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article imageVenezuela state internet provider blocks volunteer aid page

By AFP     Feb 18, 2019 in Internet

Venezuela's state internet provider CANTV has blocked a webpage where volunteers sign up to answer National Assembly president Juan Guaido's call to help bring in desperately needed humanitarian aid, the opposition said on Monday.

Guaido says he wants one million volunteers by Saturday, the deadline day he has set to bring in the aid piling up at the border with Colombia and aiming to alleviate food and medicine shortages.

Last week the opposition hit out at CANTV for redirecting the volunteers webpage to another almost identical looking site to prevent more people from signing up to self-declared acting president Guaido's cause.

"Already there's been this fake webpage and, now, they prefer to simply block the internet," Hasler Iglesias, a member of Guaido's Voluntad Popular party, told AFP.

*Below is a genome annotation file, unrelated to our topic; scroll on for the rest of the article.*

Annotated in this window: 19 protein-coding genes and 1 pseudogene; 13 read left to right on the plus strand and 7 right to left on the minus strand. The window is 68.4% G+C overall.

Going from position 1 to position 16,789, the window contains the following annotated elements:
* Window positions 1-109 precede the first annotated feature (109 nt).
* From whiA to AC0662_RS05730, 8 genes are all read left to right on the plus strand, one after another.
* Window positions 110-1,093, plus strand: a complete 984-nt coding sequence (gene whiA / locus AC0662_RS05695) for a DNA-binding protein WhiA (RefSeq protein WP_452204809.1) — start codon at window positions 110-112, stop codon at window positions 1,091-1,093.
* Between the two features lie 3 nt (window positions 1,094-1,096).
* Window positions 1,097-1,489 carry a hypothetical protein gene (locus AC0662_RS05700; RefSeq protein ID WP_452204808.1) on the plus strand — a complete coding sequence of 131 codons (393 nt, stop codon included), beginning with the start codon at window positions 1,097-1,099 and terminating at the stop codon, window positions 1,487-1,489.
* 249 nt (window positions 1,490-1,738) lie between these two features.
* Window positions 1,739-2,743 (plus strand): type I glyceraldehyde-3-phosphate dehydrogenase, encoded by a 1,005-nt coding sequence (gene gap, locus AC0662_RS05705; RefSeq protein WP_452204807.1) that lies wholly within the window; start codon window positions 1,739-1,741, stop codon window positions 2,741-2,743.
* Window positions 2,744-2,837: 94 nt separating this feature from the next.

In tests carried out by AFP, the volunteer website was not accessible through CANTV but was by using other server providers.

Already, 600,000 people have signed up as volunteers.

Venezuela is in the midst of a humanitarian crisis and Guaido says 300,000 people could die without the aid.

President Nicolas Maduro has vowed to prevent the aid entering Venezuela and soldiers loyal to the socialist leader have barricaded the border crossing between Colombia and Venezuela that an aid convoy would need to take.

Maduro says the aid is a "publicity show" and a pretext for a US-led invasion.

He denies the country is suffering a humanitarian crisis and blames its problems on US sanctions.

Guaido, recognized by 50 countries as Venezuela's interim president, has ordered the military to allow in the aid and said one way or another it would enter on Saturday.

The opposition has advised would-be volunteers to either access the www.voluntariosxvenezuela.com site through private providers or to use a VPN to bypass the blocade.

Media critical of Maduro frequently complain of being blocked by CANTV, the principal provider of telephone and internet services in the country.

An estimated 2.3 million Venezuelans have fled the country since 2015 due to the problems caused by recession and hyperinflation.

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